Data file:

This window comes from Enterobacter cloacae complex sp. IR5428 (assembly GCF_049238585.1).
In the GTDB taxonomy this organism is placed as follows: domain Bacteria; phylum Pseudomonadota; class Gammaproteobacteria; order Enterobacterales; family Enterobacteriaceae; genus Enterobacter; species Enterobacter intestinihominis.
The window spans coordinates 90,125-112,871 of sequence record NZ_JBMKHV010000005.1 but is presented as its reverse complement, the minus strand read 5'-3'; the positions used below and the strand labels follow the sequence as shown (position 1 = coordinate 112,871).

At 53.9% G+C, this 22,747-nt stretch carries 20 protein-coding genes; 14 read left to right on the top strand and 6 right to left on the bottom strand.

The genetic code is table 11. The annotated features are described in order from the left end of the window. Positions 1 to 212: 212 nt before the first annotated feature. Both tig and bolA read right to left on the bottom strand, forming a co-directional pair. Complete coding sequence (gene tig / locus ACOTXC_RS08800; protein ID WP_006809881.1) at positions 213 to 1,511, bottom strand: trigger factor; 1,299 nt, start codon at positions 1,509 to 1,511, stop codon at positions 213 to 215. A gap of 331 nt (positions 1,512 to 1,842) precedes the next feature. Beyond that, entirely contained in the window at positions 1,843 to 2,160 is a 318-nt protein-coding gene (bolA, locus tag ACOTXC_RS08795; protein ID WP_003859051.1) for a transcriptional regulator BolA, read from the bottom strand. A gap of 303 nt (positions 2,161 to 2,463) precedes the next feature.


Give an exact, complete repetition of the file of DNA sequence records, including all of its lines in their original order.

This window comes from Enterobacter cloacae complex sp. IR5428 (assembly GCF_049238585.1).
In the GTDB taxonomy this organism is placed as follows: domain Bacteria; phylum Pseudomonadota; class Gammaproteobacteria; order Enterobacterales; family Enterobacteriaceae; genus Enterobacter; species Enterobacter intestinihominis.
The window spans coordinates 90,125-112,871 of sequence record NZ_JBMKHV010000005.1 but is presented as its reverse complement, the minus strand read 5'-3'; the positions used below and the strand labels follow the sequence as shown (position 1 = coordinate 112,871).

At 53.9% G+C, this 22,747-nt stretch carries 20 protein-coding genes; 14 read left to right on the top strand and 6 right to left on the bottom strand.

The genetic code is table 11. The annotated features are described in order from the left end of the window. Positions 1 to 212: 212 nt before the first annotated feature. Both tig and bolA read right to left on the bottom strand, forming a co-directional pair. Complete coding sequence (gene tig / locus ACOTXC_RS08800; protein ID WP_006809881.1) at positions 213 to 1,511, bottom strand: trigger factor; 1,299 nt, start codon at positions 1,509 to 1,511, stop codon at positions 213 to 215. A gap of 331 nt (positions 1,512 to 1,842) precedes the next feature. Beyond that, entirely contained in the window at positions 1,843 to 2,160 is a 318-nt protein-coding gene (bolA, locus tag ACOTXC_RS08795; protein ID WP_003859051.1) for a transcriptional regulator BolA, read from the bottom strand. A gap of 303 nt (positions 2,161 to 2,463) precedes the next feature.